European commission ▪ July 22

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Just as one European antitrust case against Google reached its conclusion, with a second one underway, it may be facing a third, reports the Financial Times.

The first antitrust case found that Google abused its dominant position in search to promote its own products over that of competitors. with the company told to expect large fines. A second one is underway, to determine whether Google forced smartphone manufacturers to favor its own apps over competitor ones in return for permission to use Android.

The FT now reports that a number of companies selling online advertising have asked the European Commission to consider a third case, to investigate Google’s dominance of the web advertising business …  expand full story

European commission ▪ June 29

European commission ▪ May 15

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The Financial Times is reporting that European mobile carriers are planning to block Google and other web ads in order to reduce demands on their networks and break Google’s hold on advertising (via TNW).

According to the story, which cites anonymous sources, the carriers have installed software from Israeli ad-blocking firm Shine in their data centers to block advertising in Web pages and apps, but not social networks.

Many websites, 9to5Google among them, depend on ad revenue to deliver free content to their readers. Any move to block ads could have far-reaching consequences …  expand full story

European commission ▪ April 15

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As expected, the EU has formally accused Google of abusing its dominant position in search to favor links to its own products over those offered by competitors. The complaint takes the form of a Statement of Objections: a formal method of announcing that it believes Google has acted illegally and that a full investigation is underway.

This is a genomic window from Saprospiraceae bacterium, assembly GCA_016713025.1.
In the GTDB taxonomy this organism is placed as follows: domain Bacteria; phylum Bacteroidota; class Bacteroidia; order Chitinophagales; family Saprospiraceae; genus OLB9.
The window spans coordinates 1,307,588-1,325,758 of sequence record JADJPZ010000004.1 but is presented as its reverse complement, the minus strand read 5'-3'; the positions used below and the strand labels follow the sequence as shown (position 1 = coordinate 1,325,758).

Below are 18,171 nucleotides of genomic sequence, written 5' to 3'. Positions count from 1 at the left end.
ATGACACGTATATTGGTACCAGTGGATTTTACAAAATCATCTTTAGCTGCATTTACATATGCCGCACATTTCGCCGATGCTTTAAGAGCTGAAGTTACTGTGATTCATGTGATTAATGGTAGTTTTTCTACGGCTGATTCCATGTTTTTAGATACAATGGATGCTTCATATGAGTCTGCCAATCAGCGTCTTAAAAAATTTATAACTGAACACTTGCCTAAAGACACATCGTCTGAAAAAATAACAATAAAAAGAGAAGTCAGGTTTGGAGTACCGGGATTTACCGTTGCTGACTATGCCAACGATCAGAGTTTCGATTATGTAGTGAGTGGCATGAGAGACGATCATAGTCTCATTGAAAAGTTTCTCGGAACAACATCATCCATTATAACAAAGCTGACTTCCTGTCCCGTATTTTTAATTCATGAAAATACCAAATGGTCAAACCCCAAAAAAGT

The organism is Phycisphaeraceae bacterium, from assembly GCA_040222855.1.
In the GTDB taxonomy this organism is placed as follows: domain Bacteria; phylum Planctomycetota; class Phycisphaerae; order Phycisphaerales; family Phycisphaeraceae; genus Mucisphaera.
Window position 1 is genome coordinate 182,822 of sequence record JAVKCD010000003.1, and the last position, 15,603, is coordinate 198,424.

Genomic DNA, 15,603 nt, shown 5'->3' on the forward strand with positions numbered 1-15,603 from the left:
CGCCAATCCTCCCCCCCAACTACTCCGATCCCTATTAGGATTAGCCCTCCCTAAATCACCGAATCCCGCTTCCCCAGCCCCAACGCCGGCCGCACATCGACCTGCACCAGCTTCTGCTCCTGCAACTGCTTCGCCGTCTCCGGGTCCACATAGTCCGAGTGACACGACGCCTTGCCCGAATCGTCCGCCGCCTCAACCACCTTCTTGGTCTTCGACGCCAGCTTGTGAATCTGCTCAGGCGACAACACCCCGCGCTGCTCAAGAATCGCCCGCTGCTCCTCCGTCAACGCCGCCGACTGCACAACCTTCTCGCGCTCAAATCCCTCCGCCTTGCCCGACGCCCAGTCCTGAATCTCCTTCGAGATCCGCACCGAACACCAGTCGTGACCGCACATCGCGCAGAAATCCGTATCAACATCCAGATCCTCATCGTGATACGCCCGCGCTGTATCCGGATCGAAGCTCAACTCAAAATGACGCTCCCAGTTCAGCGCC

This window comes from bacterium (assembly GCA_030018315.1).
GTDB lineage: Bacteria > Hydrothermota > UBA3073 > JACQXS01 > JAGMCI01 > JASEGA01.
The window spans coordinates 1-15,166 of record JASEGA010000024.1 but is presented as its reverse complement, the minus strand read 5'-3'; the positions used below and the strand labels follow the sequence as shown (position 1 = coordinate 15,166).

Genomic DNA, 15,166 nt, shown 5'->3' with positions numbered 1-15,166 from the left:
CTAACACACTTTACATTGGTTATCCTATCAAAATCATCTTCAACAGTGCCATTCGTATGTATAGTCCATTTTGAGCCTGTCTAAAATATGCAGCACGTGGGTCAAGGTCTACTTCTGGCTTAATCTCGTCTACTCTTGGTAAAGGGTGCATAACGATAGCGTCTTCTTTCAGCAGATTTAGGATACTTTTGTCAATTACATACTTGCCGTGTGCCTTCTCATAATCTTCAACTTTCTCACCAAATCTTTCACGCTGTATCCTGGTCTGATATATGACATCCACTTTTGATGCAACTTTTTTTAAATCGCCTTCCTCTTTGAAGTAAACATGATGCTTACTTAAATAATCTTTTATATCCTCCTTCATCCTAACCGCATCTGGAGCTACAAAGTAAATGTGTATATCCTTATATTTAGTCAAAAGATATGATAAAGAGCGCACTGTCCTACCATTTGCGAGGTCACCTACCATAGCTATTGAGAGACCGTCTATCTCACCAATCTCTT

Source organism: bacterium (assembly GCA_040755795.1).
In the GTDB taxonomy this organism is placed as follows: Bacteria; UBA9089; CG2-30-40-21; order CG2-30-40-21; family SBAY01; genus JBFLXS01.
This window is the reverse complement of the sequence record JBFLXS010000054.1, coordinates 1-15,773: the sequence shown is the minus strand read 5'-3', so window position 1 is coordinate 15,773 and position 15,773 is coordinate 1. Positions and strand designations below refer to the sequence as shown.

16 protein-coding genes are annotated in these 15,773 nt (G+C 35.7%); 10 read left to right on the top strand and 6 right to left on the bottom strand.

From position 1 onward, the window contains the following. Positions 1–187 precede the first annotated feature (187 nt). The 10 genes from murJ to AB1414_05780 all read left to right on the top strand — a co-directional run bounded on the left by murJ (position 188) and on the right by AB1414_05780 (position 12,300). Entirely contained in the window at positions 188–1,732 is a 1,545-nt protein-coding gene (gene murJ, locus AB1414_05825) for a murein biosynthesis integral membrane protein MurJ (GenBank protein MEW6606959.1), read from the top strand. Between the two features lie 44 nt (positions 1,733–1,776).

The Commission’s preliminary view is that such conduct infringes EU antitrust rules because it stifles competition and harms consumers. EU Commissioner Margrethe Vestager said that “Google now has the opportunity to convince the Commission to the contrary. However, if the investigation confirmed our concerns, Google would have to face the legal consequences and change the way it does business in Europe.”

Google has not wasted any time in attempting to convince the Commission otherwise, arguing in a blog post that the evidence shows that Google has not harmed traffic to competitor websites …  expand full story

European commission ▪ April 14

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Update: the EU Commission has now filed its complaint

It doesn’t sound good for Google in Europe where the company has faced continued criticism, some comical and some less so, for using its dominant 90+% search share to give advantages to its other properties and squash competitors. FT:

Google will on Wednesday be accused by Brussels of illegally abusing its dominance of the internet search market in Europe, a step that ultimately could force it to change its business model fundamentally and pay hefty fines. Margrethe Vestager, the EU’s competition commissioner, is to say that the US group will soon be served with a formal charge sheet alleging that it breached antitrust rules by diverting traffic from rivals to favour its own services, according to two people familiar with the case.

The NYTimes:

Europe’s competition chief, Margrethe Vestager, is expected to make an announcement that Google has abused its dominant position on Wednesday in Brussels, according to two people who spoke on Tuesday on the condition of anonymity…

“The E.U. competition commissioner, Margrethe Vestager, will decide what steps they want to go,” Günther Oettinger, a German politician who is charge of Europe’s digital economy, told Die Welt am Sonntag, a German newspaper, on Sunday. “I think that they will be far-reaching.”

Google has yet to comment on the matter but if Google fails to rebut any formal charges, Ms. Vestager could “levy a huge fine that could go above 6 billion euros, or $6.4 billion, amounting to about 10 percent of Google’s most recent annual revenue”.

Google stock is off 2 points today.

Image via TNW

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European commission ▪ April 3

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Reuters reports that the plaintiffs in an antitrust lawsuit against Google have finally withdrawn their case. The case, which was brought against Google nearly a year ago, accused the company of being anticompetitive with several of its Search and Android practices.

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